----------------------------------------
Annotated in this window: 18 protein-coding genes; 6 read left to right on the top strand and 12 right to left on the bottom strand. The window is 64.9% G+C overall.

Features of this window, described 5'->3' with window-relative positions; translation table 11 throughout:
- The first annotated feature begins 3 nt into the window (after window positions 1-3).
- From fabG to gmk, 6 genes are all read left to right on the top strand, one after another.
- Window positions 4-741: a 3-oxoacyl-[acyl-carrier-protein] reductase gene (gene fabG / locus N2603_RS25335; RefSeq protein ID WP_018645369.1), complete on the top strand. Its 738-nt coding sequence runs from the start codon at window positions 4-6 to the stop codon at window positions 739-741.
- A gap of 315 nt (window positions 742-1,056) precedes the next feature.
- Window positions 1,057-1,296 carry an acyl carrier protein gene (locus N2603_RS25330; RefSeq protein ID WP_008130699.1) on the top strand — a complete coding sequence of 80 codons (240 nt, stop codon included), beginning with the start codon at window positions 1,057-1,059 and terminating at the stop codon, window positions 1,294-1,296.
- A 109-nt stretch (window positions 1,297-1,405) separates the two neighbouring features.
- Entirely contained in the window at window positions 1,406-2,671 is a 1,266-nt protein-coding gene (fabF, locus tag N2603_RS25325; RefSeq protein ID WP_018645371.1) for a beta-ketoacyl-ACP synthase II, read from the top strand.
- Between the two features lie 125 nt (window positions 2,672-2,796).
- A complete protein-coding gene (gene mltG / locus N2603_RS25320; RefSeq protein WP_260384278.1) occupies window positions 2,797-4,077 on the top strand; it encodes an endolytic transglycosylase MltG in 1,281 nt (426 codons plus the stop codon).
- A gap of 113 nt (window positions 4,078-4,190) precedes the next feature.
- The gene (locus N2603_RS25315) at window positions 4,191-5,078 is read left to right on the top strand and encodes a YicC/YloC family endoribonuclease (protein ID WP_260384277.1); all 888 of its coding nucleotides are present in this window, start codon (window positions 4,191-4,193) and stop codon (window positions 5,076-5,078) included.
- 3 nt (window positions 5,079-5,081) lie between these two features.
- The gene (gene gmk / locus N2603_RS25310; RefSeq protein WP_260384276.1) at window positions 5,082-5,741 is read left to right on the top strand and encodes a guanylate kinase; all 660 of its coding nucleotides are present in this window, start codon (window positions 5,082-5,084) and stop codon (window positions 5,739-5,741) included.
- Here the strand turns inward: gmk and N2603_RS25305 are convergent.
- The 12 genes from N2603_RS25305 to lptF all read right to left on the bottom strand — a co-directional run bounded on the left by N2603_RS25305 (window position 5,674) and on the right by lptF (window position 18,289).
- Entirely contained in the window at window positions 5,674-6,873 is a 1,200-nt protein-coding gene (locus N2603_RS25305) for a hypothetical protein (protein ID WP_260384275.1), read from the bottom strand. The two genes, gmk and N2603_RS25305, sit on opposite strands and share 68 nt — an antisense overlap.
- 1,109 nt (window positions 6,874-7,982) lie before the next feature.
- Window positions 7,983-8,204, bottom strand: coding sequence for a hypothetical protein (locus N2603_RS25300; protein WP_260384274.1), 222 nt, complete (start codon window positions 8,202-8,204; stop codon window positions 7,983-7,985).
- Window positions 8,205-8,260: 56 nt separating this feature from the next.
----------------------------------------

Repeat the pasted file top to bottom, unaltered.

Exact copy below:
Annotated in this window: 18 protein-coding genes; 6 read left to right on the top strand and 12 right to left on the bottom strand. The window is 64.9% G+C overall.

Features of this window, described 5'->3' with window-relative positions; translation table 11 throughout:
- The first annotated feature begins 3 nt into the window (after window positions 1-3).
- From fabG to gmk, 6 genes are all read left to right on the top strand, one after another.
- Window positions 4-741: a 3-oxoacyl-[acyl-carrier-protein] reductase gene (gene fabG / locus N2603_RS25335; RefSeq protein ID WP_018645369.1), complete on the top strand. Its 738-nt coding sequence runs from the start codon at window positions 4-6 to the stop codon at window positions 739-741.
- A gap of 315 nt (window positions 742-1,056) precedes the next feature.
- Window positions 1,057-1,296 carry an acyl carrier protein gene (locus N2603_RS25330; RefSeq protein ID WP_008130699.1) on the top strand — a complete coding sequence of 80 codons (240 nt, stop codon included), beginning with the start codon at window positions 1,057-1,059 and terminating at the stop codon, window positions 1,294-1,296.
- A 109-nt stretch (window positions 1,297-1,405) separates the two neighbouring features.
- Entirely contained in the window at window positions 1,406-2,671 is a 1,266-nt protein-coding gene (fabF, locus tag N2603_RS25325; RefSeq protein ID WP_018645371.1) for a beta-ketoacyl-ACP synthase II, read from the top strand.
- Between the two features lie 125 nt (window positions 2,672-2,796).
- A complete protein-coding gene (gene mltG / locus N2603_RS25320; RefSeq protein WP_260384278.1) occupies window positions 2,797-4,077 on the top strand; it encodes an endolytic transglycosylase MltG in 1,281 nt (426 codons plus the stop codon).
- A gap of 113 nt (window positions 4,078-4,190) precedes the next feature.
- The gene (locus N2603_RS25315) at window positions 4,191-5,078 is read left to right on the top strand and encodes a YicC/YloC family endoribonuclease (protein ID WP_260384277.1); all 888 of its coding nucleotides are present in this window, start codon (window positions 4,191-4,193) and stop codon (window positions 5,076-5,078) included.
- 3 nt (window positions 5,079-5,081) lie between these two features.
- The gene (gene gmk / locus N2603_RS25310; RefSeq protein WP_260384276.1) at window positions 5,082-5,741 is read left to right on the top strand and encodes a guanylate kinase; all 660 of its coding nucleotides are present in this window, start codon (window positions 5,082-5,084) and stop codon (window positions 5,739-5,741) included.
- Here the strand turns inward: gmk and N2603_RS25305 are convergent.
- The 12 genes from N2603_RS25305 to lptF all read right to left on the bottom strand — a co-directional run bounded on the left by N2603_RS25305 (window position 5,674) and on the right by lptF (window position 18,289).
- Entirely contained in the window at window positions 5,674-6,873 is a 1,200-nt protein-coding gene (locus N2603_RS25305) for a hypothetical protein (protein ID WP_260384275.1), read from the bottom strand. The two genes, gmk and N2603_RS25305, sit on opposite strands and share 68 nt — an antisense overlap.
- 1,109 nt (window positions 6,874-7,982) lie before the next feature.
- Window positions 7,983-8,204, bottom strand: coding sequence for a hypothetical protein (locus N2603_RS25300; protein WP_260384274.1), 222 nt, complete (start codon window positions 8,202-8,204; stop codon window positions 7,983-7,985).
- Window positions 8,205-8,260: 56 nt separating this feature from the next.